Monday, 26 February 2018

A Picture Book with Science Facts Designed for Young Children

This afternoon, while I blog, there is the first flurry of snow flakes falling. This means something in a tenuous sense as I am writing a review of 'The Squirrels' Busy Year' by Martin Jenkins and Illustrated by Richard Jones and the theme is seasons and weather

The Squirrels' Busy Year' by Martin Jenkins and Illustrated by Richard Jones


This storybook allows a year long sympathetic window into the lives of two squirrels: starting with winter, then spring; summer; ending with autumn. 
Owl is keeping an eye on things over the icy landscape while the squirrels are in their nest for the best part. Winter moves into spring - Owl continues to keep an eye on things from the hole in the tree. The squirrels' are out and about and the frogs and the birds' are first mentioned in the spring section. It's summer, Owl is still there and the squirrels and the frogs are keeping cool. Autumn, and the birds' have flown, the frogs have disappeared from surface ground living but the squirrels are still out and about at times. 
Aside from the story, and the wonderful illustrations in earthy colours by Richard Jones, author Martin Jenkins has included a line or two, or short paragraph of seasonal related commentary and factual information which binds the scientific real world with the season led activities of the cute animal characters. 
Page 28 and the story is done, five science and nature questions follow and are designed to prompt the child to think about seasons and weather in context.


I like this book a lot, I question however, the age suitability being named as 5 - 7 years in the promotion. This is a Picture Storybook after all, so, arguably, better that it be read out loud by others to a little people audience in Nursery or a Reception class? Or one-on-one at a reading time session snug in an armchair? Or, as a bedtime story? So that participants can enjoy the pictures and respond to the questions in a pairing or a group. Better for children of early years in reality-if you get my meaning!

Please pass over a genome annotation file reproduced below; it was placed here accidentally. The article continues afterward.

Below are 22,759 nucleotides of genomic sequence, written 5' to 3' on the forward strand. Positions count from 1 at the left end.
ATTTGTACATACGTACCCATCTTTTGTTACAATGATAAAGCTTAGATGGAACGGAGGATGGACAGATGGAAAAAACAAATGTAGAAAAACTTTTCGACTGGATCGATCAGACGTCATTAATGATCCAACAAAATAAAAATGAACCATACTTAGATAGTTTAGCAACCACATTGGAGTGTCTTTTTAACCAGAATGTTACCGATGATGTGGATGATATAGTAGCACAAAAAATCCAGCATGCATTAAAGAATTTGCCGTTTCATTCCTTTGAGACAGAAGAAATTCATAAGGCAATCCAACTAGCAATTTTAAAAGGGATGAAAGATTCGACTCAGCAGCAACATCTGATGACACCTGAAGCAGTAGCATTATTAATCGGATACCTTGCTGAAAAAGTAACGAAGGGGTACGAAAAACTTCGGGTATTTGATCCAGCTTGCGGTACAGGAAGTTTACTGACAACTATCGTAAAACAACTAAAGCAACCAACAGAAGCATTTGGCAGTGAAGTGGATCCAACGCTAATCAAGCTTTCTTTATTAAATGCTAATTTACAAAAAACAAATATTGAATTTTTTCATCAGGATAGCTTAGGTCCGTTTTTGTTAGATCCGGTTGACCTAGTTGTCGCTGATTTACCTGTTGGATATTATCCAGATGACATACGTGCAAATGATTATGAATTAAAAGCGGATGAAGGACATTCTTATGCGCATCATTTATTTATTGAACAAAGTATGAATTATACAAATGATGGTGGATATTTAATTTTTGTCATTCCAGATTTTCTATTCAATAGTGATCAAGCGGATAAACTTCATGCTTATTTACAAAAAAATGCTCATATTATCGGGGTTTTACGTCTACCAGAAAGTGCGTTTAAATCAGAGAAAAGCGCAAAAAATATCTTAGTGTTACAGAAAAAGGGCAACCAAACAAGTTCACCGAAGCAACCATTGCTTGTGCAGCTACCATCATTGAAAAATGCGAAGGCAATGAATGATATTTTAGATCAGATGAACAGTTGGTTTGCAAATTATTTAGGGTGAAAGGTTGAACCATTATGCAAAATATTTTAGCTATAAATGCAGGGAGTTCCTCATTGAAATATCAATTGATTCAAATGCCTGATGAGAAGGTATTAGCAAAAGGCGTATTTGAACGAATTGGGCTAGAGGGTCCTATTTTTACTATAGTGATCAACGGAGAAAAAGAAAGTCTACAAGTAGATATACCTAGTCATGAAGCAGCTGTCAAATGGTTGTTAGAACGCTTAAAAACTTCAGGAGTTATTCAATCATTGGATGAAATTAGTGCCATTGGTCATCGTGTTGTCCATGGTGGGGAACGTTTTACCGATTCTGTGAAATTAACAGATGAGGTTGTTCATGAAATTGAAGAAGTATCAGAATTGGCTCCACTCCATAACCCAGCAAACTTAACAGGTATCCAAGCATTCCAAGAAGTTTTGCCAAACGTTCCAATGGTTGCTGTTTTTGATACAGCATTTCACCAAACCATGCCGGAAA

Because many children of the designated school age range given have some first science knowledge already, and an average/above average reading ability, therefore, would a picture book be a first choice as an independent read for such a child? Wouldn't an A5 sized easy read or a fun facts paperback be their preference? Perhaps not...I don't know.

In defence of the book I note that the word and sentence structure of it meets with the English reading level of a child falling in the stated age range quite fittingly. To independently read this book a child would need to get around paragraphs like this from the book and I quote 'The weather is often cool in autumn and it can be wet and windy. The birds that have flown off will come back in the spring. Many trees lose their leaves in autumn'. 

I acknowledge that it is very difficult to gauge whether or not the concept of making a pre-school favourite (a picture storybook format in other words), into a teaching aid for a child that is near ending his or her first grade education is a wise one. 

Thank you for reading. Comments welcome. 


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